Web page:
Quantum mechanics has the potential to generate, detect and use the states of atoms or ions for precise optical clocks and frequency standards. Uses for such optical clocks include: next generation global navigation systems, exploring fundamental physical laws for experimentally generating the second. Currently the time it takes for an optical clock to stabilise and produce a steady response is prohibitively long and prevents easy comparison of individual optical clock frequencies. A possible solution is to use Frequency standards based on quantum entanglement. This is a phenomena where two atoms exhibit the same properties as one another without being physically linked.
The project Quantum engineered states for optical clocks and atomic sensors (QESOCAS) demonstrated improved optical clock stability and frequency accuracy in a variety of systems using new quantum engineering methods.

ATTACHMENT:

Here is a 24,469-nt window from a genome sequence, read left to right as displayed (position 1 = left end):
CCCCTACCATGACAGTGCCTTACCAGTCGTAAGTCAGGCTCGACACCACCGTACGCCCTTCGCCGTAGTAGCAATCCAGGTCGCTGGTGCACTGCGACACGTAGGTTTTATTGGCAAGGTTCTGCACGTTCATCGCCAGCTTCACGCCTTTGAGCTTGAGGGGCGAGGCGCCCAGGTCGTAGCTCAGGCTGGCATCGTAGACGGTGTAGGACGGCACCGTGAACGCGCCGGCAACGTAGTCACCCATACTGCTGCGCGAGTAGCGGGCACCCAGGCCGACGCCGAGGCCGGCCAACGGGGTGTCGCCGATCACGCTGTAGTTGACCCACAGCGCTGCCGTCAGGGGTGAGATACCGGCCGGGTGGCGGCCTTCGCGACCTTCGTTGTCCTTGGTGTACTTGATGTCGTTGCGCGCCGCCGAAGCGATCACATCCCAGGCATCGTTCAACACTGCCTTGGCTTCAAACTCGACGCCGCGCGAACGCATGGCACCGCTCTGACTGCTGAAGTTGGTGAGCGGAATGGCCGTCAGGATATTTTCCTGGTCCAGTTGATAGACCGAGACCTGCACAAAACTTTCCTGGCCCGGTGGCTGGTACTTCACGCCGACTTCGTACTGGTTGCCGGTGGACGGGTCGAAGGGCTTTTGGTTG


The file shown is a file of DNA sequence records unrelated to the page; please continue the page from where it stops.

- Developed, tested and characterised ion traps on 4 inch wafers able to produce multiple ions with quantum entangled states and assessed the ions suitability for next generation optical clocks.
- Developed key technologies for future ultra-stable oscillators based on quantum engineered atomic states.
- Demonstrated optical clock stability with close to 10-16 uncertainty at one second using state-of-the-art ultra-stable lasers.
- Investigated the use of entanglement as an optical frequency standards both theoretically and experimentally for precision spectroscopy applications.
As well as optical clocks this project will impact on atom interferometry, quantum gases, and quantum information processing. Limitations faced by optical clocks are similar to the limitations in other atom-based sensors, such as accelerometers, gravimeters, gyrometers or magnetometers.